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Aluminium Industry Trend & Analysis, Technology Review, Event Rundown and Much More …

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The Red Sea crisis is changing the contours of the aluminium trade

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The chaos brewing in the Red Sea seriously affects the global aluminium market. Militant attacks on ships passing through the Red Sea and Bab-el-Mandeb Strait are throwing off the balance of trade between Europe and Asia.

This mess forces ships to ditch the usual Suez Canal route and take the long, pricey route around the Cape of Good Hope. That adds weeks to delivery times and jacks up shipping costs. Egypt’s feeling the pinch, too, with a major hit to the fees they rake in from the Suez Canal.

The global implications

This Red Sea drama is not just some regional spat. It is a global headache. The attacks spotlight the vulnerability of key maritime routes, leading a US-led coalition to step up with air and naval patrols to keep shipping safe. But the damage is done, especially in Europe, where the usual flow of steel and aluminium is all out of whack. We are talking about hundreds of thousands of tonnes rerouted each month because of these security nightmares.

Let us talk about what this means for the aluminium game. The crisis has added more uncertainty to a situation that is already shaky. Europe’s dealing with its issues—recession fears, the Russia-Ukraine geopolitical crisis, sky-high energy costs, and those tense vibes between China and Taiwan. Now, with the usual sea route between Europe and Asia looking like a game of Russian roulette, the market’s feeling the strain.

Anirudha Agrawal, Director at Manaksia Aluminium, said, “Imported scrap has become expensive, and delayed arrivals have added to the woes of India’s recyclers.”

“Rising scrap prices and falling refined metal values have cut deep into the margins of recyclers, who are finding it commercially lucrative to raise the share of primary metal in the raw material mix.”

Aluminium alloy demand is strong due to healthy order books for the automobile and aviation sectors, with prices rising to $2,470/mt. Zorba 95/5 prices climbed 9% from $1,818/mt in October to $1,966/mt this month, while Tense prices increased 6% from $1,575/mt to $1,669/mt.

“An upward trajectory is anticipated in alloy market prices owing to domestic material shortages coupled with delayed arrivals of imports,” Agrawal added.

“However, scrap supply continues to be tight owing to a lack of recycling activity and high costs. Closure of Red Sea routes to leading shippers has impacted the cost of materials through a higher logistics and financing burden, with delivery times almost 2.5 times longer than normal.”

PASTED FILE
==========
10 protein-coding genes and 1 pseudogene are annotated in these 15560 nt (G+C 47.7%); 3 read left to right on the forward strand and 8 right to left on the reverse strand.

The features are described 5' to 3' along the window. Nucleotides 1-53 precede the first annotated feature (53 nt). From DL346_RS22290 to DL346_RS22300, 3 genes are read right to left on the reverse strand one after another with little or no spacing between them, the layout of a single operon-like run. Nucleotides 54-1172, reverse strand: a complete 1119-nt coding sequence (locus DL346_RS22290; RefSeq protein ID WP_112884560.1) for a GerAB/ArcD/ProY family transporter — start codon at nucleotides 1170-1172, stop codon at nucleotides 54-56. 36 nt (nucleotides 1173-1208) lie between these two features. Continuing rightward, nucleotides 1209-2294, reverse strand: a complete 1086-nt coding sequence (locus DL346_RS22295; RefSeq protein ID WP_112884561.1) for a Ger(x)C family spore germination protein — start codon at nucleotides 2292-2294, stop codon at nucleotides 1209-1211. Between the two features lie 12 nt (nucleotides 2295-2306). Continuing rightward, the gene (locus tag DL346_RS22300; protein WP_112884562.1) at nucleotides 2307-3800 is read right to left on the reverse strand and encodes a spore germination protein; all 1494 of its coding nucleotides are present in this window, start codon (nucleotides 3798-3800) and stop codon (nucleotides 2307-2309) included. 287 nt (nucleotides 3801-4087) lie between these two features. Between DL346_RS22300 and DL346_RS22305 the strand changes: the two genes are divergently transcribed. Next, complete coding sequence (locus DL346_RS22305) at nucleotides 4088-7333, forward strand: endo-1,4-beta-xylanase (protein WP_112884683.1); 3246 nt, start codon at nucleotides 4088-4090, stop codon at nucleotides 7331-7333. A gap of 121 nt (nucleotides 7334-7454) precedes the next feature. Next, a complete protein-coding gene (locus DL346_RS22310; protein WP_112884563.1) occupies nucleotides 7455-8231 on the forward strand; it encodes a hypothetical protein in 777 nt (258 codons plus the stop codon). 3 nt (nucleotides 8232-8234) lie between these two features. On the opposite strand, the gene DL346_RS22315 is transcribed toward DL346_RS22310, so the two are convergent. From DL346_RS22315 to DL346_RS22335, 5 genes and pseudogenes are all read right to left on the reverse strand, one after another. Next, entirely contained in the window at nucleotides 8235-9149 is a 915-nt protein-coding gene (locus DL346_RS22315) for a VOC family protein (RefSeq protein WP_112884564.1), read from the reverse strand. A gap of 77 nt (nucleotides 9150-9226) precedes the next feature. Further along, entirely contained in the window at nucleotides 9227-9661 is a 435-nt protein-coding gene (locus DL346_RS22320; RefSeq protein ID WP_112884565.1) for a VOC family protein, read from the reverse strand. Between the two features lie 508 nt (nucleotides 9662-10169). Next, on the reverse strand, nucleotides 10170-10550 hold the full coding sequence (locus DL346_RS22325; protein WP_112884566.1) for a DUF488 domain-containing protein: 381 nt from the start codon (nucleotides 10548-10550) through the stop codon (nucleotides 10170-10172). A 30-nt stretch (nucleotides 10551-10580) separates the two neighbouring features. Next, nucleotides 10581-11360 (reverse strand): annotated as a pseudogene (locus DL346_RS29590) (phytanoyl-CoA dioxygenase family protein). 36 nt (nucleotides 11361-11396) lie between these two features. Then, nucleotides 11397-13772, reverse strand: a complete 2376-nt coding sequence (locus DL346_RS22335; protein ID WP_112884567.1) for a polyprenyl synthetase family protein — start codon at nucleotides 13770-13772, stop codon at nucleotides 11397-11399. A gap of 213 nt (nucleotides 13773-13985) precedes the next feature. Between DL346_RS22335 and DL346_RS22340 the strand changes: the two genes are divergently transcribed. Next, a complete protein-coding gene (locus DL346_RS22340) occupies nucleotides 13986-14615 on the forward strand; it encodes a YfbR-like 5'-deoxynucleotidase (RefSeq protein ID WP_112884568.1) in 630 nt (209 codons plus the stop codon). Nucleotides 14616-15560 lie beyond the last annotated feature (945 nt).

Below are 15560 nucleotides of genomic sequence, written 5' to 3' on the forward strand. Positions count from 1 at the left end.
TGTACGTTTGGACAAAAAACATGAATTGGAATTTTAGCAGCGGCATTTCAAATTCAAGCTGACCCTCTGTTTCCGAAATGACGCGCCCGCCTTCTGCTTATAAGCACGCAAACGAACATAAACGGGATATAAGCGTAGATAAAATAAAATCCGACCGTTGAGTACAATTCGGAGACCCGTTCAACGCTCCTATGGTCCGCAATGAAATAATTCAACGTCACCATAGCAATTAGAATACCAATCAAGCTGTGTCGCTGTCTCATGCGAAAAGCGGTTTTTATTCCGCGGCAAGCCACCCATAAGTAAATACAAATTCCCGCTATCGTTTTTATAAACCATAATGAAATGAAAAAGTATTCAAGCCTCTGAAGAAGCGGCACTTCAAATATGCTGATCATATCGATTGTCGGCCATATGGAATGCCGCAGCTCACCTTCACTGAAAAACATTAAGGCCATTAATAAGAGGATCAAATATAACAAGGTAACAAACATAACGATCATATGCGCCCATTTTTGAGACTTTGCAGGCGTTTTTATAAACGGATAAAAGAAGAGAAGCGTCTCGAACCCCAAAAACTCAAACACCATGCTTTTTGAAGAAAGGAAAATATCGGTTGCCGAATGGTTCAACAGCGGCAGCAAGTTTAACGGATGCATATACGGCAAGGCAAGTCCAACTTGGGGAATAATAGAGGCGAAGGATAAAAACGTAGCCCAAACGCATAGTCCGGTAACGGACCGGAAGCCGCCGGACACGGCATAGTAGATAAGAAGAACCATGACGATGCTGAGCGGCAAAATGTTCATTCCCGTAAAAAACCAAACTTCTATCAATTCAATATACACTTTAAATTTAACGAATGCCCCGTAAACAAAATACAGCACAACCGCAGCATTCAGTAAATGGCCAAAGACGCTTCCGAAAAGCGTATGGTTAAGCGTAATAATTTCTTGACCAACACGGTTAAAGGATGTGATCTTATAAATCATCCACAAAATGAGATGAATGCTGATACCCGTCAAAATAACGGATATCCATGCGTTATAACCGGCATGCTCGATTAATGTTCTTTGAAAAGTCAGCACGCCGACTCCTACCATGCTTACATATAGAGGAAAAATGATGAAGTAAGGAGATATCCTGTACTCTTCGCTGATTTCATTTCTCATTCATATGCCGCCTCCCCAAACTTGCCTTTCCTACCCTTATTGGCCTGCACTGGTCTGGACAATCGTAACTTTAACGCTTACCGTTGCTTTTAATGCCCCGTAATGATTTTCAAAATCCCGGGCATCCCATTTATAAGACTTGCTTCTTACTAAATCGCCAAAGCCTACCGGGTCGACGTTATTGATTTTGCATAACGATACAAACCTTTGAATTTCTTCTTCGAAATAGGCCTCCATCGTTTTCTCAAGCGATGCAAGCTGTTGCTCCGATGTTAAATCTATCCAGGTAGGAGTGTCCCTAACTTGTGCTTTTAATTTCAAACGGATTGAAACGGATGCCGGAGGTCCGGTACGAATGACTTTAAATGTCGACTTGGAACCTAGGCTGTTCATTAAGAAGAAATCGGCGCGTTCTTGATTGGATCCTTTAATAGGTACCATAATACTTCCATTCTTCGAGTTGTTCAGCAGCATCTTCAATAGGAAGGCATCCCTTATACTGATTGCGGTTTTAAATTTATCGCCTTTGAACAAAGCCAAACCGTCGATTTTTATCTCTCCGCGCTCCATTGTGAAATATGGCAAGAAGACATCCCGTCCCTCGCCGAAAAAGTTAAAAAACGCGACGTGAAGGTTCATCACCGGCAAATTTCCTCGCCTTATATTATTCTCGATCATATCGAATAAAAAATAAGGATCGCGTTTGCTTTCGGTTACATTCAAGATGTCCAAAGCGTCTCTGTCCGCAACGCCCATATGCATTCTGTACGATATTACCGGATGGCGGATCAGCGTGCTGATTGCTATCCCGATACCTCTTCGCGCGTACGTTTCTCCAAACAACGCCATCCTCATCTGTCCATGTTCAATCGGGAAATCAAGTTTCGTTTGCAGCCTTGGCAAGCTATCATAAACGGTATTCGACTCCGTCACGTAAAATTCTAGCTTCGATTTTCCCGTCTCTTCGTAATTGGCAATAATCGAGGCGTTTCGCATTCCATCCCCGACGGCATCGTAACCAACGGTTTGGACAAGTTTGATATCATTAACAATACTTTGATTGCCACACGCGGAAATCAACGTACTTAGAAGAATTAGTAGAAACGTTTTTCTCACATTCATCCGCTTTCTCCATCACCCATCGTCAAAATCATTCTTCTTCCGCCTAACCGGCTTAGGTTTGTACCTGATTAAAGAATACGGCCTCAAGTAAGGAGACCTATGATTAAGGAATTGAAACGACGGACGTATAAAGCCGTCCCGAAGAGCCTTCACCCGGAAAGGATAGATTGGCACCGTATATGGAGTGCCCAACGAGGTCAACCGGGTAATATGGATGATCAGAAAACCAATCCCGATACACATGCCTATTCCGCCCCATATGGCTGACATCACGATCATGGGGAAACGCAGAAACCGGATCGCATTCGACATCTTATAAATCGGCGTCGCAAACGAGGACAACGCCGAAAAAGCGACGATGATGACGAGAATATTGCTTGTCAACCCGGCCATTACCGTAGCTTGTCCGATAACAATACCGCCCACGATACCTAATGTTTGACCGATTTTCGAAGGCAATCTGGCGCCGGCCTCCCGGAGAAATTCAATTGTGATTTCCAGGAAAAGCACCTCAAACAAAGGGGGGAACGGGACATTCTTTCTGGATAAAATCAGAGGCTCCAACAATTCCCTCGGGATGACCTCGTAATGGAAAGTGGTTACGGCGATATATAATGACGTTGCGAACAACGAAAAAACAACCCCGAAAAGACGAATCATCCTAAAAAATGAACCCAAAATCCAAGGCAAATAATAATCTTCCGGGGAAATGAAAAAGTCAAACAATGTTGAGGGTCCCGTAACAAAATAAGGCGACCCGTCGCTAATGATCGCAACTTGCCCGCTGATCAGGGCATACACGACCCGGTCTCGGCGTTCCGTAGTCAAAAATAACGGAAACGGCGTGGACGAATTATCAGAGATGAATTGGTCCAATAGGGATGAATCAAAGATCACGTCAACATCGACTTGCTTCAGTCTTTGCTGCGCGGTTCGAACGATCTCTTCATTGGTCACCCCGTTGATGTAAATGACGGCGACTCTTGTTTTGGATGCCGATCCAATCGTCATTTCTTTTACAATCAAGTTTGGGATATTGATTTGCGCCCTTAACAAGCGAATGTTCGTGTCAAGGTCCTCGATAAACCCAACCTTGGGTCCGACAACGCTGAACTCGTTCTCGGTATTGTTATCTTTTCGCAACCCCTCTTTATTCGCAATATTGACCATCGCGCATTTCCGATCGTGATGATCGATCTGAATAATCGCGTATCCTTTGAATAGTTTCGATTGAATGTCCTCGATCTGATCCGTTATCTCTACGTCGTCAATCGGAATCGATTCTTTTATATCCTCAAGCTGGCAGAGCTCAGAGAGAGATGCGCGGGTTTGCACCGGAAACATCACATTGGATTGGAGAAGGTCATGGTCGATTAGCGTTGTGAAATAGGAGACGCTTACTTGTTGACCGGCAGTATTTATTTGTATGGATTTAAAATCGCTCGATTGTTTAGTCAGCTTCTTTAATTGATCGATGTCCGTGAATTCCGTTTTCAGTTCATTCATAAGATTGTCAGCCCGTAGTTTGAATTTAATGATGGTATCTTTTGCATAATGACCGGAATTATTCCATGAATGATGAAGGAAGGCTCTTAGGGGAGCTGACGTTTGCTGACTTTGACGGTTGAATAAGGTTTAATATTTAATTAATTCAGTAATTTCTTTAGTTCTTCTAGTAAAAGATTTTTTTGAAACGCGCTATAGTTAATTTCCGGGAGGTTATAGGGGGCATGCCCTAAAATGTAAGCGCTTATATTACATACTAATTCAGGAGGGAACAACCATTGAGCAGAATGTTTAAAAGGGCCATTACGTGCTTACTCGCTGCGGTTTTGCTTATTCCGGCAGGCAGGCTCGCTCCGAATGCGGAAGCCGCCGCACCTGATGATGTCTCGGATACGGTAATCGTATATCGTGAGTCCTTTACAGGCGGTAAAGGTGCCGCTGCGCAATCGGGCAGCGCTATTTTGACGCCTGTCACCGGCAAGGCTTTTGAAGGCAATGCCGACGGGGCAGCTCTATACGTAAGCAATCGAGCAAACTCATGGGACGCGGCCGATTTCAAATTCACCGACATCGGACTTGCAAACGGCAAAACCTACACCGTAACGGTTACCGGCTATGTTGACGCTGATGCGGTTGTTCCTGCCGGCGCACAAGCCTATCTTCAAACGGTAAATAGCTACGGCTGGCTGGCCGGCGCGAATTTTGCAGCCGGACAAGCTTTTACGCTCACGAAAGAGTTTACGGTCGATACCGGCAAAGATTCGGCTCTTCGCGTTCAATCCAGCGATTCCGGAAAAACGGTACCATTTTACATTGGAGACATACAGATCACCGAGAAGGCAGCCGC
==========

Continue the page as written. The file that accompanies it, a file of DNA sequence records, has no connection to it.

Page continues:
Global shipping apocalypse

One of the first punches we are feeling is the crazy spike in shipping costs and delays in getting aluminium where it needs to go. Freight rates? Through the roof. In some cases, rates have tripled. And forget about speedy deliveries; rerouting ships around Africa is adding weeks to the clock, messing with supply chain plans left and right. All this chaos translates to a major jump in aluminium prices, which means higher prices for everything from cars to construction materials.

But it is about more than just the immediate impact. The ripple effect is hitting the aluminium premiums market, too. Premiums in big hubs like Rotterdam have shot up by double digits since December, showing just how shaky the ground is regarding supply.

Now, let us zoom in on Europe. They are heavily reliant on imported aluminium and face a shrinking nearby supply pool. Due to the Ukraine-Russia geopolitical crisis and the impact of high energy prices, European production capacity has been taking hits lately. With all these obstacles piling up, European industries are staring down the barrel of higher costs and supply shortages just when they are supposed to be gearing up for green transitions.

Industry big shots are scratching their heads over this one. Balancing supply chain stability with geopolitical risks is a challenging feat. Some are discussing diversifying supply sources or beefing up logistics, while others are eyeing moves to safer production spots. But with no end in sight for the Red Sea saga, the future of the aluminium market is anyone’s guess. And all this uncertainty? It is not doing anyone any favours, especially not in an already shaky global economy.

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